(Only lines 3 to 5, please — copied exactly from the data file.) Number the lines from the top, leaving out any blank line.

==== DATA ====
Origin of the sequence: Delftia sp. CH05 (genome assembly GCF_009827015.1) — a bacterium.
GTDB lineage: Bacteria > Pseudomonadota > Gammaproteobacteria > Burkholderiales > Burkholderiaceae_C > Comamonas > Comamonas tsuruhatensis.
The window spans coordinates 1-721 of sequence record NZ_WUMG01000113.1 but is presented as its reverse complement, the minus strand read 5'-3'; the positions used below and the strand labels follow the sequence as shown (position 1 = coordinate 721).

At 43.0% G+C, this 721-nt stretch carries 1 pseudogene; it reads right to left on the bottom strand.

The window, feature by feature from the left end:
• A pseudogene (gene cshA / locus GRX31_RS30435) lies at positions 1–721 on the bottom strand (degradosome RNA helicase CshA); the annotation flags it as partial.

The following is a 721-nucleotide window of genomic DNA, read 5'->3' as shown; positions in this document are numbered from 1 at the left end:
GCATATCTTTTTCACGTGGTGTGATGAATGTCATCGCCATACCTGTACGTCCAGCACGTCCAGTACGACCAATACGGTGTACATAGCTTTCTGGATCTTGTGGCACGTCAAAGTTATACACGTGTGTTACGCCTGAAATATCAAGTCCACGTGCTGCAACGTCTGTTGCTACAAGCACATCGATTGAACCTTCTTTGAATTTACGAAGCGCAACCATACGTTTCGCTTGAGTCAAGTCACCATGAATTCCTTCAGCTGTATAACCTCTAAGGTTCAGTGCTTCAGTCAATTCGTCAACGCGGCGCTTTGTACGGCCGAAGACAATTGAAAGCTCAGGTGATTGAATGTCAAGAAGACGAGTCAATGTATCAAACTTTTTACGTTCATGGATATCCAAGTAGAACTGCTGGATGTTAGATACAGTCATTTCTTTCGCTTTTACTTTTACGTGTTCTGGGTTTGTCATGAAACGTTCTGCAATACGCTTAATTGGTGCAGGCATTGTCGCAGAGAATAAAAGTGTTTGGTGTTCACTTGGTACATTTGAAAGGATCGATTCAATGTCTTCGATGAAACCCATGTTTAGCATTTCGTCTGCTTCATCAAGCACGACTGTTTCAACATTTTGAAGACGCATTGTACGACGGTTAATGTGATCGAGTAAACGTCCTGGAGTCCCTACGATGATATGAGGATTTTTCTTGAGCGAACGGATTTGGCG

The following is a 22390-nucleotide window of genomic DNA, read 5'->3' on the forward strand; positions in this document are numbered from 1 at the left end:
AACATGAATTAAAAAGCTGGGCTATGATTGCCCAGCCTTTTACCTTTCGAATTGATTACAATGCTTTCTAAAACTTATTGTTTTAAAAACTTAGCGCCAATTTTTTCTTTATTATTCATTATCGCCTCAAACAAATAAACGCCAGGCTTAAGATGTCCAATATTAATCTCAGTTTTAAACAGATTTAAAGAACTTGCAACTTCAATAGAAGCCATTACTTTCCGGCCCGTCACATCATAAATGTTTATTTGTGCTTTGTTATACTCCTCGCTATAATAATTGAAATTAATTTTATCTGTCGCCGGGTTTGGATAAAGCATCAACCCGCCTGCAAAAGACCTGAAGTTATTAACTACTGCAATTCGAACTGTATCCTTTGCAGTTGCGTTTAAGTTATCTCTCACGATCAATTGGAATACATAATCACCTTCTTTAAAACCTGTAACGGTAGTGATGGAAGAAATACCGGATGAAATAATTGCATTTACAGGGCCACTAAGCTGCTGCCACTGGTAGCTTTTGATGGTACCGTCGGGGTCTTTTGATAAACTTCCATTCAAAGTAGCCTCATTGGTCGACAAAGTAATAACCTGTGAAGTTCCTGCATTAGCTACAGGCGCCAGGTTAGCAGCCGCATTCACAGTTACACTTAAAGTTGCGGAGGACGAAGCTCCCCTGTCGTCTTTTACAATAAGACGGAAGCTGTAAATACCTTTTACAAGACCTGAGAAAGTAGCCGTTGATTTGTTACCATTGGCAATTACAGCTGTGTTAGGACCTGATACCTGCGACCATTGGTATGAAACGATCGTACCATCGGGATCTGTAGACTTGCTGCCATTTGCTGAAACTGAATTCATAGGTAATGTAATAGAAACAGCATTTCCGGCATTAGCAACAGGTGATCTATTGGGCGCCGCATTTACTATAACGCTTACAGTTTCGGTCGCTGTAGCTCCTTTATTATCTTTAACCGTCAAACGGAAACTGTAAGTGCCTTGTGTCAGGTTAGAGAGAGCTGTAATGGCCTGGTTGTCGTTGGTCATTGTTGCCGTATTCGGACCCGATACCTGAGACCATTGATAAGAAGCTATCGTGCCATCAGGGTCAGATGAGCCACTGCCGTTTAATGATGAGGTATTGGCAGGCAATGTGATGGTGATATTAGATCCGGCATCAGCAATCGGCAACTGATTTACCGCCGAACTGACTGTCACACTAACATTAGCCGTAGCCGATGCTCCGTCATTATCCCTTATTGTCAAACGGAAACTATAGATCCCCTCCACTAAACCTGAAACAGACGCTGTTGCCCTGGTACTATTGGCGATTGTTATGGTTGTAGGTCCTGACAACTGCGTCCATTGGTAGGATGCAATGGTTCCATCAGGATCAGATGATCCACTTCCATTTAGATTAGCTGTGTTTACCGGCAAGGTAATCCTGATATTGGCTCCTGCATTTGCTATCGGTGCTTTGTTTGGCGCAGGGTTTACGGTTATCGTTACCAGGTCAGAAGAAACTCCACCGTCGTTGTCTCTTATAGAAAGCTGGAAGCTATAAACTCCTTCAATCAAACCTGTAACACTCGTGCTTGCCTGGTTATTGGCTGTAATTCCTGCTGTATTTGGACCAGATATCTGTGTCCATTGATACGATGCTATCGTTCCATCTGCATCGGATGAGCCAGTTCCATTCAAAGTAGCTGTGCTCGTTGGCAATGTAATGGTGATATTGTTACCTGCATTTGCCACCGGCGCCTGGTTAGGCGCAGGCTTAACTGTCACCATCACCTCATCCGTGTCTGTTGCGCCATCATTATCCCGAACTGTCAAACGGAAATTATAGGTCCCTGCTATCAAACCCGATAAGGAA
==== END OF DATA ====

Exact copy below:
The window spans coordinates 1-721 of sequence record NZ_WUMG01000113.1 but is presented as its reverse complement, the minus strand read 5'-3'; the positions used below and the strand labels follow the sequence as shown (position 1 = coordinate 721).

At 43.0% G+C, this 721-nt stretch carries 1 pseudogene; it reads right to left on the bottom strand.

The window, feature by feature from the left end: